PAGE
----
A crucial year for Crossrail 2

This is a vital year for the future of Crossrail 2. Lord Adonis’s National Infrastructure Commission (NIC) is at present considering the evidence that it has gathered on three nationally important projects: these include not only the electricity supply, and connecting Northern cities, but also the future of London’s infrastructure – especially Crossrail 2.

Crossrail 2 will connect together national rail networks in Surrey and Hertfordshire via a new tunnel between south-west and north-east London.
A third public consultation on the project has just been completed, and
it is ready to move to the development stage. Following Crossrail 1 and HS2, it is the next transformative engineering project for London and the South-
east, and one affecting the wider UK economy too.

The NIC’s report will inform the chancellor’s decisions in his March Budget on which projects get crucial development funding.

The UK capital’s population has already hit 8.6m; by 2030 it will be around 10m. Crossrail 1, the Northern Line extension and other projects
will make a difference. But all the projections are that without additional, transformative infrastructure, the system will be severely congested by the early 2030s.

Unless we commit ourselves firmly now to decisions on infrastructure investment for the next decade and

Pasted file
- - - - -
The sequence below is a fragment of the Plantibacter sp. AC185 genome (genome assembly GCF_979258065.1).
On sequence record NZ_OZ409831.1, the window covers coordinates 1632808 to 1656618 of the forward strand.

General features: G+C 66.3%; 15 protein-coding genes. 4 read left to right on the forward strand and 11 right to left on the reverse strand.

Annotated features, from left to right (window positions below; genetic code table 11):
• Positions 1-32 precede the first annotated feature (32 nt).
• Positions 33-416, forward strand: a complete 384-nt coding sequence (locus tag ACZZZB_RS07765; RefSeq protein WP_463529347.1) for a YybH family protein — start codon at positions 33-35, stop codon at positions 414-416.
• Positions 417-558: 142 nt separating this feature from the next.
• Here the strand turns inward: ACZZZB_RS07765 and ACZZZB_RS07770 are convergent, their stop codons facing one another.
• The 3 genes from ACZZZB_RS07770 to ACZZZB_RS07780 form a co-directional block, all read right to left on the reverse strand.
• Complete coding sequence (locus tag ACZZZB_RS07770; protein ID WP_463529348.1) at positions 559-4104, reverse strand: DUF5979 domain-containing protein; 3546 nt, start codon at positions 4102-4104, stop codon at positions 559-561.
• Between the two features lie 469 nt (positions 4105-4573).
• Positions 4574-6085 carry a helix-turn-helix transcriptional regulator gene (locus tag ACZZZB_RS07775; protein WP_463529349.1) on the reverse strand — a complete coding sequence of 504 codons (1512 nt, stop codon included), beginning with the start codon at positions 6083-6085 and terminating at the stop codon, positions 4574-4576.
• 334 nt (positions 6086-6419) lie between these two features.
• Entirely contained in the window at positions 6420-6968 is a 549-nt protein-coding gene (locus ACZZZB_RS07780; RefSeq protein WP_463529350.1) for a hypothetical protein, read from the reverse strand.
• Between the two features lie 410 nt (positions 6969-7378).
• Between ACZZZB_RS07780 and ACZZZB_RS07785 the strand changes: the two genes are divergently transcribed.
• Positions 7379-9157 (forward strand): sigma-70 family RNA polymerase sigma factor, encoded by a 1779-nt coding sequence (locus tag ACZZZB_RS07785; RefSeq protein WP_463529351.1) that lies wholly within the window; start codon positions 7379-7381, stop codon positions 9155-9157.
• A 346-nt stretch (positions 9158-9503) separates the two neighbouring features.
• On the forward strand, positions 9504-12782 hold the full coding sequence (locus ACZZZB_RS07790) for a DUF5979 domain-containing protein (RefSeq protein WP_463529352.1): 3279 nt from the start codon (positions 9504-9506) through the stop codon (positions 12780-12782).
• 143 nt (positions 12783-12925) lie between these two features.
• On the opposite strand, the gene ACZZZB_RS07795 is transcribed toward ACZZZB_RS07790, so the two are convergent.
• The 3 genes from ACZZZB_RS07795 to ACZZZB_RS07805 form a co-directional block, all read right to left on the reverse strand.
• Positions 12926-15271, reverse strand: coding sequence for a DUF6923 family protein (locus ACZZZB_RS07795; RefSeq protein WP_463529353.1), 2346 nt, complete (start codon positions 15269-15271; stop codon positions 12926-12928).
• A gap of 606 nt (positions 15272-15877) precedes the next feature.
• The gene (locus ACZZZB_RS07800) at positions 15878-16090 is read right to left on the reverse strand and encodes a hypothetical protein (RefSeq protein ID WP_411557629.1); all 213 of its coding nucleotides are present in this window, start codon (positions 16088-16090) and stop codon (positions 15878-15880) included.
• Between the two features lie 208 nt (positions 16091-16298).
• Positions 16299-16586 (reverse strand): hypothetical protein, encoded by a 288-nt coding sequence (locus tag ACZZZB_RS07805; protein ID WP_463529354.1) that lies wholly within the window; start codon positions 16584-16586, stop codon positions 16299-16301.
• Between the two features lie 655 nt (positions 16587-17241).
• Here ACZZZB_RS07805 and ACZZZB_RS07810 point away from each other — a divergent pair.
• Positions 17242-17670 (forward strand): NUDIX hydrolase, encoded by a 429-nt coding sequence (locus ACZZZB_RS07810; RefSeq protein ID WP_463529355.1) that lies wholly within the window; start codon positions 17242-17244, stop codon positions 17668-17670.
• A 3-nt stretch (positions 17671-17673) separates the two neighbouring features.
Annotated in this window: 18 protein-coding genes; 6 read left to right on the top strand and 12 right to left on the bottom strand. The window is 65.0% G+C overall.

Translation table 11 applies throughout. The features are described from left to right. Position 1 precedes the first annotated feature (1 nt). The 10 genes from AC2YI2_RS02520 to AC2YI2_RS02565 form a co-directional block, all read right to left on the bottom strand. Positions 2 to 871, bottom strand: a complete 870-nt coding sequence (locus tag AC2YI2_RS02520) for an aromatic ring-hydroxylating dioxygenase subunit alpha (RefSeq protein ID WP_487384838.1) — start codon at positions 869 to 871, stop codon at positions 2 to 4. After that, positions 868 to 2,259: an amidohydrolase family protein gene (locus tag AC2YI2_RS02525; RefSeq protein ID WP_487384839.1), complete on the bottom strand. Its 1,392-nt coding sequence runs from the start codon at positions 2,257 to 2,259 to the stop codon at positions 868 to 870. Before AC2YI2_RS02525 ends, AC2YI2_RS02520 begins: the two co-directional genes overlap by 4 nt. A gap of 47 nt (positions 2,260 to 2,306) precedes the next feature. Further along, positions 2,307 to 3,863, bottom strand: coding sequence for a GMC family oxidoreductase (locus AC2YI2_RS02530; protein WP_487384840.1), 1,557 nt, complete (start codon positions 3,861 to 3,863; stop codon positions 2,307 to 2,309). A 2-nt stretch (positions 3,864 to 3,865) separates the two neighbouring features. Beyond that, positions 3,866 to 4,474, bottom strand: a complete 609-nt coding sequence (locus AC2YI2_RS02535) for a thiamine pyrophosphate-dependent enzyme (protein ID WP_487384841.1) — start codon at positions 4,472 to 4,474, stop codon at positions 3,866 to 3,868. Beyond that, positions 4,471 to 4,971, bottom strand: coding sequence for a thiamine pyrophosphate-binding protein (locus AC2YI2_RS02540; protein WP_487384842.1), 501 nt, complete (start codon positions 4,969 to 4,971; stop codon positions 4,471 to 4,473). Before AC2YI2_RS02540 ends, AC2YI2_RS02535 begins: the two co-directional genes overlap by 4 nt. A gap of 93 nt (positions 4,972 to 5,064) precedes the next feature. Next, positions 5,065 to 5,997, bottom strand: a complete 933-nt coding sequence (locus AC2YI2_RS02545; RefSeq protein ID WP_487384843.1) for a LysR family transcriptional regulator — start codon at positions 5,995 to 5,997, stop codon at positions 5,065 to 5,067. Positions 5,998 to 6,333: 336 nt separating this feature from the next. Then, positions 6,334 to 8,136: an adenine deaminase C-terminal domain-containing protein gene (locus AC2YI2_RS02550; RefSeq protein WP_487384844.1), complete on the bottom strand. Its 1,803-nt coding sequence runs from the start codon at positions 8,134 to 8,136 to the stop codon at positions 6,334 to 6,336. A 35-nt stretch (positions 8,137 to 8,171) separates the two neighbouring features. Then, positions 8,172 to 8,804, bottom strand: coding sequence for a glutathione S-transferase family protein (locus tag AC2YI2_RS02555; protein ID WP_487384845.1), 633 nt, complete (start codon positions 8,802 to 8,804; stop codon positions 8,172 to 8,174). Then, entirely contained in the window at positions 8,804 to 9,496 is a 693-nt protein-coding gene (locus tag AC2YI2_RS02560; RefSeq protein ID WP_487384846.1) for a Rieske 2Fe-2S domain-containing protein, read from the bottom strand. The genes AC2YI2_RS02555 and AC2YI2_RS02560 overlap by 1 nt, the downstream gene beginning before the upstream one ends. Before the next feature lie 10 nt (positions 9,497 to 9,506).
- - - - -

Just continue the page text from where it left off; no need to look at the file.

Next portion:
a half, parts of the wider South-east’s transport system risk grinding to a halt. When it opens from 2018, Crossrail 1 will have taken in total a full 10 years to construct. A massive project such as Crossrail 2 needs to be given a green light now if it is going to get commuters to work in 2030.

Crossrail 2 will bring 270,000 people into central London every day during the morning peak period. It will create new connections across the region and take pressure off congested rail lines connecting into London, especially from the South-west. In this way, it will speed up journeys right across the wider South-east region: the benefits should be felt as far away as Southampton and Peterborough.

Crossrail 2 is also vital to the UK because it is not just a railway. It will drive increases in housebuilding – in total, 200,000 new homes. Moreover, KPMG’s analysis shows it could add £102bn to the UK’s economy.

Crossrail 2 will play an important role too in the future of Britain’s engineering and civil engineering industries. Without a steady pipeline of infrastructure projects, we risk losing the skills and capacity built in recent years, for example through Crossrail 1’s impressive apprenticeship programme. It is estimated that Crossrail 2 will make a similar investment in skills, training and apprenticeships – and in improving the diversity and inclusivity of the industry.

Crossrail 2’s supply chain will also bring orders to engineering firms across the whole country, both while in construction and when in operation. Crossrail is already supporting tens of thousands of jobs throughout Britain, producing everything from switchgear in Telford, to cable in Middlesbrough, to test equipment in Ayrshire. It is estimated that Crossrail 2 could support around 60,000 full-time jobs across the UK through its supply chain, in addition to the 18,000 people who would be employed on it directly during construction.

With a positive decision in March
to invest in the project’s further development, we can complete
the work needed on design and environmental impacts, prior to seeking powers to build the railway
– most likely via a hybrid bill in parliament. Investment now is the only way for construction to start in 2020 and for a completion date of 2030.

But to achieve that, we need to move up a gear this spring and get this crucial infrastructure project on track.

Michele Dix is chief executive of Crossrail 2.